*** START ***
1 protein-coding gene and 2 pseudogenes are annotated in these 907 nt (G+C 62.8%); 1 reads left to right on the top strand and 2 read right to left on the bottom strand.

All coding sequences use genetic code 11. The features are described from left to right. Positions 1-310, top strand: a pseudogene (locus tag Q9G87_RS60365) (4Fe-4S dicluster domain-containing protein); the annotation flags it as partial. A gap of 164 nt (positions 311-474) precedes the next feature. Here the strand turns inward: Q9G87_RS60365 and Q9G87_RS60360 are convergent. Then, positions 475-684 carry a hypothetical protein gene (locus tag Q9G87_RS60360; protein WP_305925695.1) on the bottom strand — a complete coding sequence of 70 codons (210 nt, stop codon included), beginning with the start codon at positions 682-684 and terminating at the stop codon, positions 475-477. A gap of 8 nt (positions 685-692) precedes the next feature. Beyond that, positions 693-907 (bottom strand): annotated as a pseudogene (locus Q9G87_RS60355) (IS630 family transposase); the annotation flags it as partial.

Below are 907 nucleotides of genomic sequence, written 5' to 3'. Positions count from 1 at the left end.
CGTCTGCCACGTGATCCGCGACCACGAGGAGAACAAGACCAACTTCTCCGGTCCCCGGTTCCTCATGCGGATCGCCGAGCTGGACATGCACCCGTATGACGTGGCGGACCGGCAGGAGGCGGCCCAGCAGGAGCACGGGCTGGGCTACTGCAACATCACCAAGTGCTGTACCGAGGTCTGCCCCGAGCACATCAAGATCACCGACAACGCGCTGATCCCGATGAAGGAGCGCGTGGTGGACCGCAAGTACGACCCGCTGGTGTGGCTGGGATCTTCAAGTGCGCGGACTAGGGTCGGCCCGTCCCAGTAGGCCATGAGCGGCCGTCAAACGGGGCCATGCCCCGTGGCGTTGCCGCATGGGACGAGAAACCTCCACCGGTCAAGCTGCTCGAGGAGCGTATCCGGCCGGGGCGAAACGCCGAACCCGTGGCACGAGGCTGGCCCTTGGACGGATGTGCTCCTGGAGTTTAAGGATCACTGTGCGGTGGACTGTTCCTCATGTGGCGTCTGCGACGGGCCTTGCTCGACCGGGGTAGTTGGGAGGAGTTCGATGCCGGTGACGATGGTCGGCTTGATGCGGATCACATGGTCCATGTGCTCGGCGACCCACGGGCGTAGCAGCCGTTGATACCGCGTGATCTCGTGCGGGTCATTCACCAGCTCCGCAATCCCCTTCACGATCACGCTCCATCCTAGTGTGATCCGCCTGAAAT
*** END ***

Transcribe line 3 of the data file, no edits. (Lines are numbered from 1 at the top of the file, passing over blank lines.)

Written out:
Below are 907 nucleotides of genomic sequence, written 5' to 3'. Positions count from 1 at the left end.